October 4, 2016: Chemistry: a European Journal
Eric Robert Lucien Gordon, Quinn McFrederick, Christiane Weirauch
: The insect order Hemiptera, one of the best-studied insect lineages with respect to bacterial symbioses, still contains major branches which lack comprehensive characterization of associated bacterial symbionts. The Pyrrhocoroidea (Largidae [220 species]; Pyrrhocoridae [∼300 species]) is a clade of the hemipteran infraorder Pentatomomorpha. Studies on bacterial symbionts of this group have focused on members of Pyrrhocoridae, but recent examination of species of two genera of Largidae demonstrated divergent symbiotic complexes between these putative sister families...
September 30, 2016: Applied and Environmental Microbiology
E-Bin Gao, Youhua Huang, Degang Ning
Cyanophages, a group of viruses specifically infecting cyanobacteria, are genetically diverse and extensively abundant in water environments. As a result of selective pressure, cyanophages often acquire a range of metabolic genes from host genomes. The host-derived genes make a significant contribution to the ecological success of cyanophages. In this review, we summarize the host-derived metabolic genes, as well as their origin and roles in cyanophage evolution and important host metabolic pathways, such as the light-dependent reactions of photosynthesis, the pentose phosphate pathway, nutrient acquisition and nucleotide biosynthesis...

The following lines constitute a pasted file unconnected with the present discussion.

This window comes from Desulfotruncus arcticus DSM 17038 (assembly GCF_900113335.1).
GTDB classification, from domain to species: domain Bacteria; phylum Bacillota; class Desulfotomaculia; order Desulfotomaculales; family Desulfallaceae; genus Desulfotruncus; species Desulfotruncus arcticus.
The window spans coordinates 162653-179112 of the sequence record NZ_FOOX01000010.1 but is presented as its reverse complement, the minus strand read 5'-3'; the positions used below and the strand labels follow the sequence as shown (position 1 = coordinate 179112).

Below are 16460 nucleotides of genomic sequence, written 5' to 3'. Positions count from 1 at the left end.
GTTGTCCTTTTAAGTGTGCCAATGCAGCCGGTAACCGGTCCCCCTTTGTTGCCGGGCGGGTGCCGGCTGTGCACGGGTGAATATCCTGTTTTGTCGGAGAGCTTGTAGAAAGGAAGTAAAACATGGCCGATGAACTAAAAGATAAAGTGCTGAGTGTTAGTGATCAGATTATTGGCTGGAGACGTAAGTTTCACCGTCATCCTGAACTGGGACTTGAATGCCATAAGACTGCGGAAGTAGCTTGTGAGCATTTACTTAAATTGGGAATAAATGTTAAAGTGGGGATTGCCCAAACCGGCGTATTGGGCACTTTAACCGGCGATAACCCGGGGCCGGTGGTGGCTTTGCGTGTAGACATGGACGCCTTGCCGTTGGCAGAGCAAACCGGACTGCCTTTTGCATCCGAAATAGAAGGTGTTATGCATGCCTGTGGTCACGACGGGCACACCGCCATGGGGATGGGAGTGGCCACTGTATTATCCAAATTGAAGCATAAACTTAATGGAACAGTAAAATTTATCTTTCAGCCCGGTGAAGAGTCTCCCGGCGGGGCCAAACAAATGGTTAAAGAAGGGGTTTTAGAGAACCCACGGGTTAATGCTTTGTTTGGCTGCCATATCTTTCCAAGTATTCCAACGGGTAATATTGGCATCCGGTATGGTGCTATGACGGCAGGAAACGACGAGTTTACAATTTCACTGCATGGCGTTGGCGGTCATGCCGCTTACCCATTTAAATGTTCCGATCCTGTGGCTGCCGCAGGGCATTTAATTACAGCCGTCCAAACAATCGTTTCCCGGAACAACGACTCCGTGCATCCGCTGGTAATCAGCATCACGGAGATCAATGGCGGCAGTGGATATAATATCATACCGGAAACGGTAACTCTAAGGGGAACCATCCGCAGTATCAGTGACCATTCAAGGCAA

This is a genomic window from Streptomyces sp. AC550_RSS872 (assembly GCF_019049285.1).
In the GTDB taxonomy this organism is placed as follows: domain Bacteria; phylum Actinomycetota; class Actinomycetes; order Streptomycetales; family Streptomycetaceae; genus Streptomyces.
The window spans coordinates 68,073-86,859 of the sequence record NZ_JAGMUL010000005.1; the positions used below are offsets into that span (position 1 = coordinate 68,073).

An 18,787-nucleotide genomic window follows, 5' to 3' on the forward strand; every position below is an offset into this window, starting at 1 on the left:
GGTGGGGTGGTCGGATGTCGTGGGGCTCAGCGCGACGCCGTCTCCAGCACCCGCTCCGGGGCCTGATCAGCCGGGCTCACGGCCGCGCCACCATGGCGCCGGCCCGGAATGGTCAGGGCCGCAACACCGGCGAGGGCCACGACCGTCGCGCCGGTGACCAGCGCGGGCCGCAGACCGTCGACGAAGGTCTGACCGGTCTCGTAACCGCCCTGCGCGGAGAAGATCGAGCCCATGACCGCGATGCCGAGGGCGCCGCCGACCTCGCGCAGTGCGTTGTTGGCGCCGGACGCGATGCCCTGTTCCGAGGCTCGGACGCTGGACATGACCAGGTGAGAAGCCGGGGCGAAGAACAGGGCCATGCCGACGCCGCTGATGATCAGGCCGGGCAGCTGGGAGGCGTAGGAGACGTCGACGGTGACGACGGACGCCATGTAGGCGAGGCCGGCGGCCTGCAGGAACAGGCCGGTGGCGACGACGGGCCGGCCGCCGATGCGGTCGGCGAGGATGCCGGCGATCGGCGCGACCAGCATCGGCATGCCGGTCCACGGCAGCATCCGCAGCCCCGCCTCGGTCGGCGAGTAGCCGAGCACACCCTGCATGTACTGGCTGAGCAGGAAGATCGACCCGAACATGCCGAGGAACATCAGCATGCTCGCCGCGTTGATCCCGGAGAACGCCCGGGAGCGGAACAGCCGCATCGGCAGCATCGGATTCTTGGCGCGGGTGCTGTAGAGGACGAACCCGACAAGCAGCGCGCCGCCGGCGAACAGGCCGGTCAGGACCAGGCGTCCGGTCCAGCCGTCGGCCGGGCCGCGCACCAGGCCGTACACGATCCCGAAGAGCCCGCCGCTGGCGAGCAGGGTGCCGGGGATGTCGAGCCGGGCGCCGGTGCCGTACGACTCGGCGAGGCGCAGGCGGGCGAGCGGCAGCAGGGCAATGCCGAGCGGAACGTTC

2016: Genes
Nicola De Maio, Chieh-Hsi Wu, Daniel J Wilson